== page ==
The World Bank calls for a wider distribution of Covid-19 vaccines to low-income economies, citing that policymakers will need to address the lingering effects of the pandemic and take urgent steps for a green, inclusive, and resilient recovery.
John Ashcroft, a lawyer and former governor of Missouri and attorney general in the Bush administration, shared an article on the World Bank’s predictions of the global economy set for the fastest recession recovery in 80 years.
However, the institution also believes that slow Covid-19 vaccine distribution and access in low-income countries will further widen the gap between rich and poorer nations.
Consequently, the institution stated that the global economy will grow at 5.6% in 2021, compared to previous estimates of a 4.1% growth rate. It also asserted that this rapid post-Covid recession recovery will be fuelled by the growth in some major economies who have made swift progress in vaccinations, leading to reopening across sectors of the economy.
The Bank has however sent warning signs of an uneven recovery, indicating that only one-third of the low-income nations will be able to return to their re-pandemic levels of GDP compared to 90% of the richer nations.
Global economy set for fastest recession recovery in 80 years, says World Bank …
@RJPartington @guardian https://t.co/d6ZLPGkoxN
— John Ashcroft (@jkaonline) June 9, 2021
Greg Ip, chief economics commentator for The Wall Street Journal, shared an article on the US currently witnessing a productivity boom, but the job outlook is not too satisfactory with employers concluding that they are meeting their sales with less hiring. The Covid-19 pandemic and labour shortages have driven businesses to change their business models and intensify the use of technology to squeeze in more sales with the same staff, sustain GDP and wages, while employment lags.
Experts state that industries such as retail, finance, construction, information, and professional and business services, which accounted for nearly one-third of the job loss in the US since the start of the pandemic have increased their output.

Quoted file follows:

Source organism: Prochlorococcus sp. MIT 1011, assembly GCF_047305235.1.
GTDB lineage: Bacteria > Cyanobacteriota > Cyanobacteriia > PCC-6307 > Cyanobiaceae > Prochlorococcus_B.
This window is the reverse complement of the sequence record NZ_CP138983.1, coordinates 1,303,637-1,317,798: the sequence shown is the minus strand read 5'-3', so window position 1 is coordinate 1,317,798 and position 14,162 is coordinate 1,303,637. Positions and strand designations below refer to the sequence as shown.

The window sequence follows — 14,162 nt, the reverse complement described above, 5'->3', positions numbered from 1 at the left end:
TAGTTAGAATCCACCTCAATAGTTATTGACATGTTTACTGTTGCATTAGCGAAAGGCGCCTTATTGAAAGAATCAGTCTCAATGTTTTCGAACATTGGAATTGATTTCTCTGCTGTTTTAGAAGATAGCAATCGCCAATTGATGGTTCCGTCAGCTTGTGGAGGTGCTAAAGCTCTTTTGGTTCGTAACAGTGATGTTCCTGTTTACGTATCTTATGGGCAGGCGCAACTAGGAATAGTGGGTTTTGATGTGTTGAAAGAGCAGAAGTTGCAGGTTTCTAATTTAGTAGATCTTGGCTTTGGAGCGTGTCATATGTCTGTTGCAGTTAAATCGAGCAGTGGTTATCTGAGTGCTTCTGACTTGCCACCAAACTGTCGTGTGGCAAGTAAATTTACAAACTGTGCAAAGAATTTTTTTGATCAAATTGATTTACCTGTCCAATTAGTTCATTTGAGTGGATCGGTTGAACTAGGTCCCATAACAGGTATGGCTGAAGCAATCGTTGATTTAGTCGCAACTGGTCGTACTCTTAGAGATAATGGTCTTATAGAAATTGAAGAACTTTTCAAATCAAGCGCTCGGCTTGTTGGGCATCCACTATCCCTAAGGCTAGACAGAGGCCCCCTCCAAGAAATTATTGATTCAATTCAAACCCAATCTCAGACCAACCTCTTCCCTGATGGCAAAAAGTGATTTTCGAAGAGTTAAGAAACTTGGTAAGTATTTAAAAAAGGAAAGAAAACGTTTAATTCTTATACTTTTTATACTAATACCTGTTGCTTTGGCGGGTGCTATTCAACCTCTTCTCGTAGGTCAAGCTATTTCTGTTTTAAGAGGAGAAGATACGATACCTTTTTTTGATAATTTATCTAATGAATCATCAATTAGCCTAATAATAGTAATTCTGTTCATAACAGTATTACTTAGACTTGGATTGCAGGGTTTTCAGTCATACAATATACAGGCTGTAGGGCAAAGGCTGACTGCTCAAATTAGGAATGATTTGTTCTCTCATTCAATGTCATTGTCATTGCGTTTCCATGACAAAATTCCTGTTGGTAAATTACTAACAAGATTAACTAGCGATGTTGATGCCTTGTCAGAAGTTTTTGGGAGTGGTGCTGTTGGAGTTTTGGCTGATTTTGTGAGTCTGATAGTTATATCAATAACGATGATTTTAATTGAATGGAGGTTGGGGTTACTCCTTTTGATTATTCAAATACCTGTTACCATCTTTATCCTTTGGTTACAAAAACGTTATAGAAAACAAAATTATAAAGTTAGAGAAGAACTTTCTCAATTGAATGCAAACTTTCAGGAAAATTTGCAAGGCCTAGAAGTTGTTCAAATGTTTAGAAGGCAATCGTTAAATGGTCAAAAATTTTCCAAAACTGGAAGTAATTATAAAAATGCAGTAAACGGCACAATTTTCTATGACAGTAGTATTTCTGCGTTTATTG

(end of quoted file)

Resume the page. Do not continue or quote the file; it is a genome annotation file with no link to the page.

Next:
Unlike normal recessions where the productivity first dips and rebounds with hiring, the Covid downturn has revealed unusual patterns, one that is dependent on remote and technology. Experts believe that continued labour shortages will inflict upward pressure on wages, compelling organisations to digitise faster and taking longer for employment to recover.
We’re in a productivity boom. Pandemic and labor shortages incent businesses to digitize faster, sustaining gdp and wages while employment lags. https://t.co/nHnqSoHbT3 pic.twitter.com/huLDEt1EoK
— Greg Ip (@greg_ip) June 9, 2021
Kate Raworth, economist working at the University of Oxford and the University of Cambridge, shared an article on the need for G7 countries to commit to shifting their financing out of fossil fuels in 2021. She and other fellow economists believe that G7 leaders should end not just coal, but also oil and gas financing this year to meet the climate goals of the Paris Agreement and a green pandemic economic recovery.
Economists believe that it is time for G7 members to invest in clean energy to address climate issues, as part of a greater resilient, green and inclusive recovery while countries inject large sums of money into their economies to battle the pandemic. The UK has already taken important steps and has halted new financing in overseas fossil fuels projects as well, a first and is therefore in a unique position to meet the collective goal of equitable green pandemic transition.
It's 2021 and it's time for the G7 to stop financing fossil fuels. Read our joint letter – from over 100 economists – to the G7 governments. https://t.co/qCFsF3Qrar
— Kate Raworth (@KateRaworth) June 9, 2021